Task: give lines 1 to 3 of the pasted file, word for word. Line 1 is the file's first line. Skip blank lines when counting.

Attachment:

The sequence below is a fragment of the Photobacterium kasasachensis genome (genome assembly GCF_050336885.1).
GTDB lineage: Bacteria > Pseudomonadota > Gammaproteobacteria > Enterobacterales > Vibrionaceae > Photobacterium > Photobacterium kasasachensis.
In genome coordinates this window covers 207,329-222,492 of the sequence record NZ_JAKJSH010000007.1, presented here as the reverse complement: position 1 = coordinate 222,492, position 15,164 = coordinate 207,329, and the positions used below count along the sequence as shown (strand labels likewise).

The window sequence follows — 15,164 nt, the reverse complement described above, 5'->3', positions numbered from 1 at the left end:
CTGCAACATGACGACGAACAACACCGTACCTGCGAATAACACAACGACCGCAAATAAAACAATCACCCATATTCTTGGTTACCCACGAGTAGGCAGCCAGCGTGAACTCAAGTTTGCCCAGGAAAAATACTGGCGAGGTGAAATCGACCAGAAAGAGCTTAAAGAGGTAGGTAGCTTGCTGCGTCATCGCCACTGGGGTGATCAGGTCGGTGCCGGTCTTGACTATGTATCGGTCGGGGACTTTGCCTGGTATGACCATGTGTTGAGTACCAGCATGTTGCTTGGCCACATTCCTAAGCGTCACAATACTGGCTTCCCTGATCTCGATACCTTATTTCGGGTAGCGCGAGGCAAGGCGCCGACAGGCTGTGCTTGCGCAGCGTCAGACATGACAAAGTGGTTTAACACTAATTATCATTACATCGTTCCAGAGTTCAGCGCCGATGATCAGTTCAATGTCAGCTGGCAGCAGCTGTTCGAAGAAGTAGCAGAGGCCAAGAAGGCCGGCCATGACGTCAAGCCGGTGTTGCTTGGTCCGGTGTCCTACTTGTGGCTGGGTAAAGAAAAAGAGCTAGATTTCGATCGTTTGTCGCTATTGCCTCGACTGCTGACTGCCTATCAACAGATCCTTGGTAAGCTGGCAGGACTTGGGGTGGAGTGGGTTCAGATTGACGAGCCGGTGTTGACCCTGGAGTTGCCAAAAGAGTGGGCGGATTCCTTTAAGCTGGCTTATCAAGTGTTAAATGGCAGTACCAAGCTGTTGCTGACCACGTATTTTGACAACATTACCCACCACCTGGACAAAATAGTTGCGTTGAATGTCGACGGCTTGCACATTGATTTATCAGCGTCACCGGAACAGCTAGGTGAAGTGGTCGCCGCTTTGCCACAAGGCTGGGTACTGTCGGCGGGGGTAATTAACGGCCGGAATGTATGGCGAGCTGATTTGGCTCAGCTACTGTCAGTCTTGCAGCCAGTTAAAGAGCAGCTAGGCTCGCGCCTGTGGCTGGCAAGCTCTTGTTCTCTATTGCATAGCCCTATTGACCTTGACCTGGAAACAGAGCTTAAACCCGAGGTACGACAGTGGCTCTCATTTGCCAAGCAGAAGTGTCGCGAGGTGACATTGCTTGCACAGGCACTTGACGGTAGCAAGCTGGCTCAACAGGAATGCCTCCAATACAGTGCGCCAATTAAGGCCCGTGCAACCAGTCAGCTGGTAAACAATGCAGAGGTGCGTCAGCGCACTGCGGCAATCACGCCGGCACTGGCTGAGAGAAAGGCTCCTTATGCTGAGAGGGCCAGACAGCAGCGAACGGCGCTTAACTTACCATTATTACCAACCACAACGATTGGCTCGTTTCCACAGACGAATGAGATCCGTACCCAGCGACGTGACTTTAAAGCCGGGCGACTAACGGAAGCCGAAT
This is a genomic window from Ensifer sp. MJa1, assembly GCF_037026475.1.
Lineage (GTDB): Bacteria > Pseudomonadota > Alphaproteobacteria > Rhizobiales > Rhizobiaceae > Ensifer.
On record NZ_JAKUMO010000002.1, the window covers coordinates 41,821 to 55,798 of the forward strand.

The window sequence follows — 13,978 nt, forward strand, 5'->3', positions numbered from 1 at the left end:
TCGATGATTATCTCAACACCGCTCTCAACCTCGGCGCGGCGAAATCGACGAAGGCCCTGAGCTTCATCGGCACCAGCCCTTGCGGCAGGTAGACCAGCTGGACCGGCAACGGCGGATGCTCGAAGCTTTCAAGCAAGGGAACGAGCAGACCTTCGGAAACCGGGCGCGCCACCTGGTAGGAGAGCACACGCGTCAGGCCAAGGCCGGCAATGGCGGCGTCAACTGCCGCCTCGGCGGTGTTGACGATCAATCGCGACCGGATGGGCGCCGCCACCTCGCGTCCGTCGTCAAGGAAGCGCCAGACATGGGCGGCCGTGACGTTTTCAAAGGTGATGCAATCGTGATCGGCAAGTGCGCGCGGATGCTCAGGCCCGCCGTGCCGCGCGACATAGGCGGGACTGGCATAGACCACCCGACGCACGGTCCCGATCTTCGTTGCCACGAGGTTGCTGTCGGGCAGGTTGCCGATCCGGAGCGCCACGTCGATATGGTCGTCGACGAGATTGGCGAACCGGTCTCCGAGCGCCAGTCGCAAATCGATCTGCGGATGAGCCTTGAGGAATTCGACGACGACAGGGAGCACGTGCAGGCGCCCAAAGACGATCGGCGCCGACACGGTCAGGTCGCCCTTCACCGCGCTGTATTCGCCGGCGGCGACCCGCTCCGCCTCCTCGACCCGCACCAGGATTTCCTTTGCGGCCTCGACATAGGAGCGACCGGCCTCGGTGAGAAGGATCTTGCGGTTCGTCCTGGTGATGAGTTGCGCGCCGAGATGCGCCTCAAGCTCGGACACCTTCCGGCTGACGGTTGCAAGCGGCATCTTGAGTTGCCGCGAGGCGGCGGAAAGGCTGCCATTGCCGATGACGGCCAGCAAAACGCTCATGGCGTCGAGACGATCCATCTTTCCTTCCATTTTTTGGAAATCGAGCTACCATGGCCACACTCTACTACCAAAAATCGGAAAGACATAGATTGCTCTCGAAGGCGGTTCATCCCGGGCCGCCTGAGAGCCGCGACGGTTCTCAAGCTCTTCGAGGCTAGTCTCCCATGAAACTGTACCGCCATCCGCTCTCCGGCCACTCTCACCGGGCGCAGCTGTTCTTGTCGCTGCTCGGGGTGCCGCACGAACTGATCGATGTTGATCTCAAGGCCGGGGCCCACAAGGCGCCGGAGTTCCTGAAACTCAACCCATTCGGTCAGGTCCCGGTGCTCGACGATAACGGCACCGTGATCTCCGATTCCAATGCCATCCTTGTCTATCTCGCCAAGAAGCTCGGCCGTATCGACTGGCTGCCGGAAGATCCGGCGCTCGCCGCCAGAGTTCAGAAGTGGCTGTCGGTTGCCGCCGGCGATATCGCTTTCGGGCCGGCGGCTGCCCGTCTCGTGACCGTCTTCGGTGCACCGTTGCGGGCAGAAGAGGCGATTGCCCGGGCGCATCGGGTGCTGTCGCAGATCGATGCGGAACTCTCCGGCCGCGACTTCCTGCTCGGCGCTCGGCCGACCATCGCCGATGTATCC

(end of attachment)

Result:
The sequence below is a fragment of the Photobacterium kasasachensis genome (genome assembly GCF_050336885.1).
GTDB lineage: Bacteria > Pseudomonadota > Gammaproteobacteria > Enterobacterales > Vibrionaceae > Photobacterium > Photobacterium kasasachensis.
In genome coordinates this window covers 207,329-222,492 of the sequence record NZ_JAKJSH010000007.1, presented here as the reverse complement: position 1 = coordinate 222,492, position 15,164 = coordinate 207,329, and the positions used below count along the sequence as shown (strand labels likewise).